Summary: High quality helmet
with an interesting design. Includes a
3-position LED light in the rear. The GMAX GM27S
makes an excellent city or scooter helmet.
The huge popularity of the
the webBikeWorld 2007 Helmet of the Year, prompted us to
take a look at some of the other helmets in the GMAX
lineup, and the GM 27 popped out as something out of
The GM 27 (aka GM27S) is an open face helmet with a
twist -- it's sort of a cross between a typical 3/4 or
open-face helmet and the GM 68S, with its huge intake
and exhaust vents and the LED lights in the rear.
But the GM 27S includes a built-in visor or peak,
similar to an "Enduro" styled helmet like the
Hornet and others.
It's curious that GMAX would create a
design like the GM 27S, using an open-face "chassis", if
you will, rather than using a full-face helmet so they
could end up with an Enduro version.
But, I guess
you could at least say that they now own the market for
unique open-face motorcycle helmet designs...
Actually, the GM 27S looks a lot like a helmet designed
for motorcycle trials, if you've ever seen one of those.
At the risk of stealing my own thunder,
I'll let you in on my two lasting impressions of the
GMAX GM 27S after wearing it for the past few weeks:
first, I think that it makes one of the best low-speed city or
scooter helmets youll find, due to its
comfort, ease of use and, of course, the LED lights in the rear,
which certainly add a safety factor for riding on city
OK, so what's my second impression?
The reason I used the "low speed" qualifier in
the sentence above is
because over about 40 MPH or so, the GM 27S becomes very
noisy when riding behind anything
outside of a full barn-door fairing.
Everyone who has tried the helmet agrees,
yet it's difficult to tell where the
noise is coming from -- but it's there. So keep it
slow and if you're bopping around in the city or suburbs
on your scooter or courier bike, the GMAX GM 27S is
definitely worth a look.
Paint, Graphics and Overall Quality GMAX helmets have excellent quality, based on the many examples I've
seen. The GM 27 S is no exception; the paint and graphics and overall
build quality are very good. Everything fits tightly -- as much as can
be expected for an open-face helmet -- with tight gaps around the venting
system and elsewhere.
The real indicator of quality is the
visor on the GM 27 S. It would be too easy to slap
on a cheap visor that doesn't fit, isn't tight and is
fragile as glass. We've seen it
But this one is sturdy and has minimal flex. It's attached to the helmet with four
metal screws, so it should stay put. And the LED
array on the back of the helmet has undergone a tweak or
two since it first appeared on the GM68S.
It feels solid and the switch is
surrounded with a rubber doughnut, which makes it easy
to find and dampens the switch action, giving it a more
positive feel than the comparatively flimsy switch on
the GM68S, which would sometimes engage with a brush of
the hand as the helmet was removed from the box.
The GM 27 S is available in a few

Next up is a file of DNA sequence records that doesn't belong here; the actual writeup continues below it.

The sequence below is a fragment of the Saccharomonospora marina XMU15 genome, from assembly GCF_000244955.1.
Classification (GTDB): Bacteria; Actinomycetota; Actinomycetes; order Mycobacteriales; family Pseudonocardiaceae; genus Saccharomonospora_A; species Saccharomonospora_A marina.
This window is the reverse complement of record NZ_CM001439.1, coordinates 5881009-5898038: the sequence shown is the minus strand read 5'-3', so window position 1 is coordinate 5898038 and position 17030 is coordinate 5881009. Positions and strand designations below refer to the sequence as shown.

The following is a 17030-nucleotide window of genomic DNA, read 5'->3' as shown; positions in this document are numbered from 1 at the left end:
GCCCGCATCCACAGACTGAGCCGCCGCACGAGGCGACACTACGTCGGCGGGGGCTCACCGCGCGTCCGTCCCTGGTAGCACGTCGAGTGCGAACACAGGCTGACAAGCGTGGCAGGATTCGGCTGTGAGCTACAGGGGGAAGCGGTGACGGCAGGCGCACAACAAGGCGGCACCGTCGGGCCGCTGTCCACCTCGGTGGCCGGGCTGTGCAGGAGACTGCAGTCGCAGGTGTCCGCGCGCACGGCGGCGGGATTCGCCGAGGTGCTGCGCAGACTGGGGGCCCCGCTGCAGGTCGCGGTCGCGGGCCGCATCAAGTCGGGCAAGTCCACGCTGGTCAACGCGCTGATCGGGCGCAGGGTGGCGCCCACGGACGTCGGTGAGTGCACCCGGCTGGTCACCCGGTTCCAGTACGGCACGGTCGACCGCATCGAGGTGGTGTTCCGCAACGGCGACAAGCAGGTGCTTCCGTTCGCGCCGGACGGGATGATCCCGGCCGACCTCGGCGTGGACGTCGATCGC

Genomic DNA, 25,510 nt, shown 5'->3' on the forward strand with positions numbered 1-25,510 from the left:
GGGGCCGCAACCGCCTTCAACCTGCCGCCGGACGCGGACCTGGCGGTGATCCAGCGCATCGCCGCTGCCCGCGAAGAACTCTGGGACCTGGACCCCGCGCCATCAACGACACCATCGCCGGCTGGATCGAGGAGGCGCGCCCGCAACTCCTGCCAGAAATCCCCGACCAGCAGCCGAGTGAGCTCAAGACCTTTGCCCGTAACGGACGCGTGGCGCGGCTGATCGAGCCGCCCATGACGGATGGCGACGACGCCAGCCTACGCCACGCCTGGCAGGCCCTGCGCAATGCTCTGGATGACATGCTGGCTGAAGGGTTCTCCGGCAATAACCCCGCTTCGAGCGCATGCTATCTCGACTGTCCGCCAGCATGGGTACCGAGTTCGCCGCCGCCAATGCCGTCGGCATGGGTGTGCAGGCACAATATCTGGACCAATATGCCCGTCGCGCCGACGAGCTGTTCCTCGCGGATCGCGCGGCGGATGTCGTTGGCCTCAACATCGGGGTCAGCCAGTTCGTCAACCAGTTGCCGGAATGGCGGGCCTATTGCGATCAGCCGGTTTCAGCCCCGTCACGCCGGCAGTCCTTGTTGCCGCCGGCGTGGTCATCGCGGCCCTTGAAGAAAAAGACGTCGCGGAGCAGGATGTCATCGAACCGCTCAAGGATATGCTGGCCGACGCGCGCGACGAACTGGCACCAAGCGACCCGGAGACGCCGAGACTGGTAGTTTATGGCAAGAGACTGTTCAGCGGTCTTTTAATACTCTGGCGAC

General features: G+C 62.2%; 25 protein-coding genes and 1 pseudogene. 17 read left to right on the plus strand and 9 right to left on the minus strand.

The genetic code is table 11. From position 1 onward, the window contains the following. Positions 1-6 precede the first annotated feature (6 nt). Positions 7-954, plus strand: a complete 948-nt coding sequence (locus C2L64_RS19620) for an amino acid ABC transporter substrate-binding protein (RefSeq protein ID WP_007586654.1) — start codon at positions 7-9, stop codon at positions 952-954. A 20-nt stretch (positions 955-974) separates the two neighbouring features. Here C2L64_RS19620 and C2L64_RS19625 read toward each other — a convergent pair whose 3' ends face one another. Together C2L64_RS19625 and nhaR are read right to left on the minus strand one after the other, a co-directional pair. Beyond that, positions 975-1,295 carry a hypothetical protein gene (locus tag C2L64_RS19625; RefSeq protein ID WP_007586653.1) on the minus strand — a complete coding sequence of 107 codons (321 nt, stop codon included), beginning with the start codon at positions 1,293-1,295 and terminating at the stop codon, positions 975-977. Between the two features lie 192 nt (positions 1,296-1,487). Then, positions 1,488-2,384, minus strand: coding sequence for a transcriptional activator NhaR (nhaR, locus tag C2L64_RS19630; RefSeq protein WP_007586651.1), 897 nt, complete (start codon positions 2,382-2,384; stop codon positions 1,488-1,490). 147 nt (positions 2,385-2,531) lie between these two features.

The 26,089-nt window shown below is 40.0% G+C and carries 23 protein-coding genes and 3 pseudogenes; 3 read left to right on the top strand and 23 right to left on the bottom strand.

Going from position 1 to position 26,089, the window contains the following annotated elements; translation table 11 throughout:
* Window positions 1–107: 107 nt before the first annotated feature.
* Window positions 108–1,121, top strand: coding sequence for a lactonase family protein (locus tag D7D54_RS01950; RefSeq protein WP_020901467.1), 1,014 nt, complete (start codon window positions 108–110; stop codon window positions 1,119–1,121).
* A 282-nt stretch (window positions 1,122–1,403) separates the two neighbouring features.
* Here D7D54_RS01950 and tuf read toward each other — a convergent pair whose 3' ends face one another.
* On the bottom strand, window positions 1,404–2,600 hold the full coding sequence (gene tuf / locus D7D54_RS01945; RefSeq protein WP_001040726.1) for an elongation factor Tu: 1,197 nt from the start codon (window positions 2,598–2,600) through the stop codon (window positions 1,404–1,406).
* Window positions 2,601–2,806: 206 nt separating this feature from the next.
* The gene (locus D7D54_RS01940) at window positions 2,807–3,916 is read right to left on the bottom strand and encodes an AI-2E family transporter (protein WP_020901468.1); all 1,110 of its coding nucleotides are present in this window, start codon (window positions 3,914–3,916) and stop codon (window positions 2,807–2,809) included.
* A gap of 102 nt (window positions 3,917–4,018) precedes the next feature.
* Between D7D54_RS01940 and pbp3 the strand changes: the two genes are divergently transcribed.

different color patterns; the white and silver shown
here is a good choice for high-visibility city riding.
Score: I'll give the GMAX GM 27 S
an "Excellent" for high quality, paint and graphics. See
the ratings descriptions in the summary table at the end of this page.
Helmet Fit and Comfort and Internal Shape
It's sometimes difficult to characterize the internal
fit of an open-face helmet, because they are generally
more flexible than full-face helmets, which generally allows them
to "mold" to the rider's head.
The GM 27 S has a comfortable round internal shape;
this shape is apparently the typical GMAX fit, similar
to the GM86S. The top feels round, although maybe
not quite as much as the GM68S. This size large is
labeled to fit a 59-60 cm circumference head, which
seems accurate, so I'd say the GM27 runs true to size.
The liner has a head band that can be felt around the
top along the brow. The sides of the helmet feel
snug, but the shell and the liner seem to be getting
looser as the helmet gets broken in.
The shell does feel slightly top heavy, probably due
to the large vent assembly and the LED lights,
controller and power pack inside...and the visor doesn't
help either. The sides of the helmet around
the chin feel a bit short and I with they came down
farther; the cheek pads
sort of press into my lower jaw and I feel like I have
to keep pressing the top of the helmet down to keep it
The liner and the cheek pads are supposed to be
removable, but I haven't tried it. The ear pockets
are very generous, which is a bonus -- they give some
breathing room to my rather large ears. I can
easily slide on a pair of sunglasses also when wearing
The liner material feels similar to that used on the
GM68S; it's not the silkiest I've felt, but it's
For more information on choosing and
fitting a motorcycle helmet, please see the
Motorcycle Helmet FAQ page, which also includes a discussion on head
Score: Overall, I'd give the GM 27 S a "Very
Good" for fit and comfort. I don't often wear an